Crew abandon British-registered cargo ship off Yemen after Houthi attack


BBC reports: The crew of a Belize-flagged, British-registered cargo vessel have abandoned ship off Yemen after being hit by missiles fired by the Houthi movement.

The Rubymar was in the Gulf of Aden and nearing the Bab al-Mandab Strait when it was struck, security firms said.

A Houthi military spokesman claimed that the ship suffered “catastrophic damage” and was at risk of sinking.

UK maritime authorities confirmed that the crew of an unnamed vessel had been evacuated following an explosion.

It is one of the most damaging attacks yet carried out by the Iran-backed Houthis, and is the latest evidence that Western efforts to deter them are yet to succeed.

The Houthis have launched dozens of missiles and drones at merchant vessels and Western warships in the Red Sea and Gulf of Aden since mid-November, in what they say is a show of support for the Palestinians in the war between Israel and Hamas in the Gaza Strip.

The attacks have prompted many shipping companies to stop using the critical waterway, which accounts for about 12% of global seaborne trade.

US and British forces began carrying out air strikes on military targets across Houthi-controlled western Yemen in response last month.

On Sunday night, the UK Maritime Trade Operations (UKMTO) agency said it had received a report of an incident from a ship about 35 nautical miles (65km) south of the Yemeni Red Sea port of Mocha.

The master had reported “an explosion in close proximity to the vessel resulting in damage” at about 23:00 local time (20:00 GMT), it added.

Early on Monday, the agency cited military authorities as reporting that the crew abandoned the vessel following an attack.

“Vessel at anchor and all crew are safe,” it said. “Military authorities remain on scene to provide assistance.”

British maritime security firm Ambrey separately reported that a Belize-flagged, British-registered and Lebanese-operated cargo ship had come under attack in the Bab al-Mandab Strait on Sunday as it sailed northwards.

“The partially laden vessel briefly slowed from 10 to six knots and deviated course, and contacted the Djiboutian Navy, before returning to her previous course and speed,” it said.

Rubymar’s security firm, LSS Sapu, and data provider Lloyd’s List Intelligence later confirmed that it had sustained damage after being hit by two missiles.

“We know she was taking in water,” a spokesperson for LSS-SAPU told Reuters news agency.

“There is nobody on board now,” it added. “The owners and managers are considering options for towage.”

According to data from MarineTraffic, which last received a tracking signal on Sunday, the Rubymar had been travelling from Saudi Arabia to Bulgaria.

Houthi military spokesman Yahya Sarea announced in a statement on Monday morning that its naval forces had fired a number of missiles at “a British ship” in the Gulf of Aden, which he identified as the Rubymar.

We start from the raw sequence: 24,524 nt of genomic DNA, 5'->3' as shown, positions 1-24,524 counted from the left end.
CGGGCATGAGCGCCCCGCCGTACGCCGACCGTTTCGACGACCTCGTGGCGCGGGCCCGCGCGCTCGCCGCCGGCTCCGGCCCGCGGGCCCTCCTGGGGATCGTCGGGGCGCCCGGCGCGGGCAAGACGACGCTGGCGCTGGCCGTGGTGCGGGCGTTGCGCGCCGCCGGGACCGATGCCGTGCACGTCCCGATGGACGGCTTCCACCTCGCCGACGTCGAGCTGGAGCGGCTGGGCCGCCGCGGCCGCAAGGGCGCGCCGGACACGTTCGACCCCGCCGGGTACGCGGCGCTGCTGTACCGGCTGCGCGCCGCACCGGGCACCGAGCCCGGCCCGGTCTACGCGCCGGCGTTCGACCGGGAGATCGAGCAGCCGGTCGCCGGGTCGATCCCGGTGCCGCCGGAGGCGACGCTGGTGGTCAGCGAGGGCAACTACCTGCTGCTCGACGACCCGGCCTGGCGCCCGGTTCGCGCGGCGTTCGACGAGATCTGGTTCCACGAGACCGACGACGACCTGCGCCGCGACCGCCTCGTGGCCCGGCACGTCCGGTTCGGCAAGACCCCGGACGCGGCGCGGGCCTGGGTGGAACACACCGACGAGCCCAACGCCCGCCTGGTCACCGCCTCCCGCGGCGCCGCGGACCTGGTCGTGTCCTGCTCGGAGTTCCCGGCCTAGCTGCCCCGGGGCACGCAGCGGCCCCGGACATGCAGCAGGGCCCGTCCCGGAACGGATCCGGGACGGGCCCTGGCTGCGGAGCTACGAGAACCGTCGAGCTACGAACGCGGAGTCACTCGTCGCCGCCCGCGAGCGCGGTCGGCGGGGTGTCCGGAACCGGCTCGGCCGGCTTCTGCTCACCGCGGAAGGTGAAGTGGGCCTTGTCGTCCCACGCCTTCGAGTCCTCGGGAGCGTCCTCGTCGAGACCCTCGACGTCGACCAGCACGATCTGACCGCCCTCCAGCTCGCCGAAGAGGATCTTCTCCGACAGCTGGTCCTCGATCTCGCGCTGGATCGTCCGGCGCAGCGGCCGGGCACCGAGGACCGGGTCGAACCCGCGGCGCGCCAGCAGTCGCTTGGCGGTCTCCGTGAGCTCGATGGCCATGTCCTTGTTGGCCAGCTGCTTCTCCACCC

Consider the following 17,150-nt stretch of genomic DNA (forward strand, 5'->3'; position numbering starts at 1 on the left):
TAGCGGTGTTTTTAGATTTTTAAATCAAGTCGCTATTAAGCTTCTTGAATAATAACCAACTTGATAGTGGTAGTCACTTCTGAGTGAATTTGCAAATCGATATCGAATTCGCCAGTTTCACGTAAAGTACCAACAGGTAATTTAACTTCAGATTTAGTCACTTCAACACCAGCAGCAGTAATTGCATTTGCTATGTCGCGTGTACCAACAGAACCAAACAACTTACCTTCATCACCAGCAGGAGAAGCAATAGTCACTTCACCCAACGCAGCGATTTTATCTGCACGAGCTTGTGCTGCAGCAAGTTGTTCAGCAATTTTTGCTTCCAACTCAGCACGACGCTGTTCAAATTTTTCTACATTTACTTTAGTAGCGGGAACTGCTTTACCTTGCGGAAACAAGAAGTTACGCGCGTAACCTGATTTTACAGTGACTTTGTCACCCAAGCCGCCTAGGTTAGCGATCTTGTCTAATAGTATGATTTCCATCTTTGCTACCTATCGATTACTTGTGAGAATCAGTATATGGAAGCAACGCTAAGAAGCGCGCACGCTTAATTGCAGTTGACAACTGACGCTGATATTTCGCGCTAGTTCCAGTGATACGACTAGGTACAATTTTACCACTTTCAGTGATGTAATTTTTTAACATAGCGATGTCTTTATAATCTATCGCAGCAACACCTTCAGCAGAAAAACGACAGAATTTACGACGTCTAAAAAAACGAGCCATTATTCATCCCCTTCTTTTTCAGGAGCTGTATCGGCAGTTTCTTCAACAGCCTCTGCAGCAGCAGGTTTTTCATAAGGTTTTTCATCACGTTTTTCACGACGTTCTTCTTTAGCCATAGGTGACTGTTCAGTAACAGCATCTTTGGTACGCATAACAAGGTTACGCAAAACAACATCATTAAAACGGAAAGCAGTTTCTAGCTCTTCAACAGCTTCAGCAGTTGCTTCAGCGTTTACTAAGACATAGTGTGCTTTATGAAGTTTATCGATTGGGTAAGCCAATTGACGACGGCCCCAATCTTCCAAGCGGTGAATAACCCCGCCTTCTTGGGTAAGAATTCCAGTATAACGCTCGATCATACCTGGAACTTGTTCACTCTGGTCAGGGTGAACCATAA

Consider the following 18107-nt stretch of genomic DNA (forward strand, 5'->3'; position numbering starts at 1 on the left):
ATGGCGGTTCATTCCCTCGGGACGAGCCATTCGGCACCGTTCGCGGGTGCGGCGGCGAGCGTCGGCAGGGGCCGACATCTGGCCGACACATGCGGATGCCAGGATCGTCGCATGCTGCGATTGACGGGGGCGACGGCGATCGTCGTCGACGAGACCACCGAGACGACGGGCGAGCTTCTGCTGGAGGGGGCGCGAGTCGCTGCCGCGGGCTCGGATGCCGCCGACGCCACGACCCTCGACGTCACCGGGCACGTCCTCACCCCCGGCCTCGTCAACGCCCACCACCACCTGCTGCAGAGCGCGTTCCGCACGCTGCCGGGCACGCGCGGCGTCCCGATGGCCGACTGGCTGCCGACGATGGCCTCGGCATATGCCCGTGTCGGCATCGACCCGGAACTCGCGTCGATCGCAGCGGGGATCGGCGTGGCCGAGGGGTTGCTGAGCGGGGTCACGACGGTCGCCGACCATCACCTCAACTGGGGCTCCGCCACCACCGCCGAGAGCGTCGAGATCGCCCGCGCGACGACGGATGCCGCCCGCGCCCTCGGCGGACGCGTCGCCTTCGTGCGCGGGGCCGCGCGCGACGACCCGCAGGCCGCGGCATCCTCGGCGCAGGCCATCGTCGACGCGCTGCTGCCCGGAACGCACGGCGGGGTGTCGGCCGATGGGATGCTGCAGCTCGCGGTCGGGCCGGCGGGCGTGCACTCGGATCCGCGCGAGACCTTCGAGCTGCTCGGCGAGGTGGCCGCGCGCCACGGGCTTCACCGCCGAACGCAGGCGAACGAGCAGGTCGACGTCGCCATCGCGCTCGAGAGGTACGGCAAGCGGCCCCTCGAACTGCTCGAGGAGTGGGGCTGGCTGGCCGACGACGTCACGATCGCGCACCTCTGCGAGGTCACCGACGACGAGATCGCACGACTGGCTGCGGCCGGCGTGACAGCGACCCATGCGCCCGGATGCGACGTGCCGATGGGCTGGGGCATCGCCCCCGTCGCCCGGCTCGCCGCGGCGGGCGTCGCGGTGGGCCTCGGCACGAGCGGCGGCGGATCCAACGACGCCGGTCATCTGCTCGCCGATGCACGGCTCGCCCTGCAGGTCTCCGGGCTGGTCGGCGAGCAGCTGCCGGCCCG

“The ship suffered catastrophic damage and came to a complete halt,” he said, without providing any evidence.

“As a result of the extensive damage the ship suffered, it is now at risk of potential sinking in the Gulf of Aden. During the operation, we made sure that the ship’s crew exited safely.”

The registered owner of the Rubymar is Golden Adventure Shipping, with an address in the British port of Southampton.

A spokesman for UK Prime Minister Rishi Sunak said he condemned any attacks by the Houthis against commercial shipping.

“HMS Diamond and HMS Richmond continue to patrol the Red Sea to help protect commercial shipping and, as the PM has said, we will not hesitate to act to protect freedom of navigation and lives at sea,” he told reporters.

Ambrey also said it was aware that two projectiles had exploded close to a Greece-flagged, US-owned cargo ship about 100 nautical miles east of the southern Yemeni port of Aden on Monday.

The UKMTO said a ship’s master had reported two explosions, and that there was “evidence of shrapnel and damage to paintwork”.

“The vessel and crew are reported to be safe and proceeding to the next port of call,” it added.

Greek shipping ministry sources told Reuters that the vessel was the Sea Champion, whose owner is New York-based MKM Chartering, and that it had been transporting grain from Argentina to Aden when it was attacked.

Mr Sarea also said Houthi air defences in the Red Sea province of Hudaydah had shot down a US MQ-9 Reaper unmanned aerial vehicle (UAV) “while it was carrying out hostile missions against our country on behalf of [Israel]”.

There was no immediate comment from the US military.

US Central Command said its forces had carried out five strikes against three mobile anti-ship cruise missiles, one unmanned underwater vessel (UUV) and one unmanned surface vessel (USV) in Houthi-controlled areas of Yemen on Saturday after determining that they presented an imminent threat to US Navy ships and merchant vessels in the region.

It was the first time that US forces had identified a UUV, or submarine drone, being employed by the Houthis since the attacks